When McCabe speaks of “linearly independent paths,” he is essentially referring to possible paths of execution that running a given piece of code can generate. In modern terms, this means that conditional statements and assignments will lead to higher cyclomatic complexity scores, and that limiting possible paths within methods will leader to lower scores. Let’s take a look at some JavaScript code that will illustrate this principle:

// Example 1  function myFunction(param){    var flags = [];    if(param == 0){      flags.push(0);    }    if(param > 0){      flags.push(param);    }    return flags;  }    // Example 2 - simplified  function myFunction(param){    return [param];  }  

In the first function we can see that there are unnecessary conditional statements that cloud the intent of the (admittedly trivial) function. By removing these if statements and compacting the function to its essentials, we intuitively have a less complex function. By that token, the cyclomatic complexity score would be lower.

While the concept of applying graph theory to the structure of computer programs is novel and would have alone made this paper a landmark, the true measure of its genius lies in the desire of the author to “illustrate the correlation between intuitive complexity and graph-theoretic complexity.” In other words, the author was aware that the intuition of a programmer with respect to their notion of complexity is a powerful one that is worth preserving, and instead of seeking an algorithm that programmers could lean on, he sought one that would confirm what they already believed.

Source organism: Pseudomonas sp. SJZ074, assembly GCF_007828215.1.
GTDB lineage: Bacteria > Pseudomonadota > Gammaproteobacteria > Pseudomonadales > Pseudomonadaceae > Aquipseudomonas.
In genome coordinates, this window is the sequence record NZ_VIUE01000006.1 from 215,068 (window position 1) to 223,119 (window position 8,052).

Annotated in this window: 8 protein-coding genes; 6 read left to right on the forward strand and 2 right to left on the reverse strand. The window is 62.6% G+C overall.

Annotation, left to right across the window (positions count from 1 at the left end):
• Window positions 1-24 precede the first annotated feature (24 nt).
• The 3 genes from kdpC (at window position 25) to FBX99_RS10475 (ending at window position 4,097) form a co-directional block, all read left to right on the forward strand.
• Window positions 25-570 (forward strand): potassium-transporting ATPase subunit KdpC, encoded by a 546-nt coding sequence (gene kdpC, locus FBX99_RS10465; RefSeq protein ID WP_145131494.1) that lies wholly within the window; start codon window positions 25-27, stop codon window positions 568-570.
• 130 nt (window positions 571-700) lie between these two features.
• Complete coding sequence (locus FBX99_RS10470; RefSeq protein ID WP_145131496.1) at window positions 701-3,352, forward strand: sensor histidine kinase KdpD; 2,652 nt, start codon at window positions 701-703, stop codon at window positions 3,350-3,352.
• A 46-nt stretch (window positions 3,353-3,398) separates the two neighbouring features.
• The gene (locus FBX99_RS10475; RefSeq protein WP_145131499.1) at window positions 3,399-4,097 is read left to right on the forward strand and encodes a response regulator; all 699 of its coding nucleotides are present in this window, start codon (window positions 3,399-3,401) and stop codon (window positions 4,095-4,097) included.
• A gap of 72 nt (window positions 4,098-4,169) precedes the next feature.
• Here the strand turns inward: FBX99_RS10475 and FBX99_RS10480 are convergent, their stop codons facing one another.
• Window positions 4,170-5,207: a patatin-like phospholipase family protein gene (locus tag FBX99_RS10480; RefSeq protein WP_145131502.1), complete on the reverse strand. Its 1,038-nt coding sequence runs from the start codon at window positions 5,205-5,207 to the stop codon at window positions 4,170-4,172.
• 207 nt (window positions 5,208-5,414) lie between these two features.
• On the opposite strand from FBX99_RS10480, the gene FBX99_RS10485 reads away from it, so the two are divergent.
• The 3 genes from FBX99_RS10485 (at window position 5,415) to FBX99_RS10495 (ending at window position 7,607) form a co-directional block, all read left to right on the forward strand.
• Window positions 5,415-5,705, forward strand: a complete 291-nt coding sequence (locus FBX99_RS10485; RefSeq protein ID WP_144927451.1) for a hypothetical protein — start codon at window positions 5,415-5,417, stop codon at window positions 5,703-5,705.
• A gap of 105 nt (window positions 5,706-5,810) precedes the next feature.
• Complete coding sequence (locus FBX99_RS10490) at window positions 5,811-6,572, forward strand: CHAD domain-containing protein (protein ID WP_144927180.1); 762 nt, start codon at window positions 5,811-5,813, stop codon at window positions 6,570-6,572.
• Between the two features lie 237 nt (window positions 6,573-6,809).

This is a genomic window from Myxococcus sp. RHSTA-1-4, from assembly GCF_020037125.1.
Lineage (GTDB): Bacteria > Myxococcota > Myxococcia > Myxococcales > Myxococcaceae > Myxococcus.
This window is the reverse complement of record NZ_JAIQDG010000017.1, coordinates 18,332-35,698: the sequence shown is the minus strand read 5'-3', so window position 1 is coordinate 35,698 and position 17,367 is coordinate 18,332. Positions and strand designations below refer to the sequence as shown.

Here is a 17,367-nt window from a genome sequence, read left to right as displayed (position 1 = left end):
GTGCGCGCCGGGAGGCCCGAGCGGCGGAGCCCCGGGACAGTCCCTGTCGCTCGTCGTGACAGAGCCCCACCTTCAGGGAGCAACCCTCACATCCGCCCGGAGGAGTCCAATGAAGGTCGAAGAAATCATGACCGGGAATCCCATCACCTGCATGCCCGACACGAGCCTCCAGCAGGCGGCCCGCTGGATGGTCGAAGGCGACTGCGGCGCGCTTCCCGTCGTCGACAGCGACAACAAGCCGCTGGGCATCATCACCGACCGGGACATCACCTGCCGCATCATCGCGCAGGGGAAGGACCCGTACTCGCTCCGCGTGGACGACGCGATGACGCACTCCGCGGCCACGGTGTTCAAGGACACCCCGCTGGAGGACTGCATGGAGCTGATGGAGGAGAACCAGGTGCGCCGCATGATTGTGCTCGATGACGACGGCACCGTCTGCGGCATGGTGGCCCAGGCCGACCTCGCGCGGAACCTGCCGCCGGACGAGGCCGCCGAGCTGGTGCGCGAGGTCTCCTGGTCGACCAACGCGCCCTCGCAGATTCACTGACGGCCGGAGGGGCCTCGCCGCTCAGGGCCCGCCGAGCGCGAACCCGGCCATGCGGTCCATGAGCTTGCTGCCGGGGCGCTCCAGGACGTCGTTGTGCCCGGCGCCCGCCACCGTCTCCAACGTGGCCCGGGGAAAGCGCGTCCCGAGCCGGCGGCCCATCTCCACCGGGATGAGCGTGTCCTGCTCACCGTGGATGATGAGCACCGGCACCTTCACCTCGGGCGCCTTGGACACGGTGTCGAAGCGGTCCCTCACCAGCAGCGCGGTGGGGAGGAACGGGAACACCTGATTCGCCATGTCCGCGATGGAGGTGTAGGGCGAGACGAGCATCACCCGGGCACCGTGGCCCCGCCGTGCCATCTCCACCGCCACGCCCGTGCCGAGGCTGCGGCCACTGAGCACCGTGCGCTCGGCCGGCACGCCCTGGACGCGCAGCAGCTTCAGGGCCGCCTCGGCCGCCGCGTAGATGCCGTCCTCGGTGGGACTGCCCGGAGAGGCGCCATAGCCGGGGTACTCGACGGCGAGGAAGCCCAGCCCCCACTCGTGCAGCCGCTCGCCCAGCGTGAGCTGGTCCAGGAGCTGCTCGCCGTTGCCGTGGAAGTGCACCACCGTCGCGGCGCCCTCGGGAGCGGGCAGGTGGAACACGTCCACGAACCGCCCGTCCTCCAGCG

Modern static analysis tools deal with a larger volume of code than McCabe probably ever imagined possible, and so their goals have to be somewhat aligned with modern practice. Tools like Code Climate Quality that analyze entire code bases are going to be more powerful in the historical view than in the moment – there is simply too much information to consume to be able to review a quality report every time new code is pushed to a repository. Instead, the onus is on modern tools to provide a glimpse into how things are changing.Essentially, for a tool to be applicable, it must be trustworthy, and to be trustworthy, it must conform to the underlying assumptions that engineers have about the material that they work with: code.

For Code Climate Quality and other code quality tools to measure their success, they should look to see if they are, for the most part, conforming to the intuition of developers. Where they’re not doing so, they should be opening interesting conversations that help programmers get to the heart of the designs they are implementing. Can you think of examples when static analysis has confirmed or contradicted your intuition? Leave us some examples in the comments below and we’ll share them.

Stay tuned for the next post in which we’ll explore some of the visualizations McCabe used to express code complexity, and look at some real world code examples to see how lowering cyclomatic complexity can make code intuitively less complex.

Works Cited McCabe, T.J. A Complexity Measure IEEE Transactions on Software Engineering, Vol. SE-2 No.4, December 1976. Department of Defense, National Security Agency.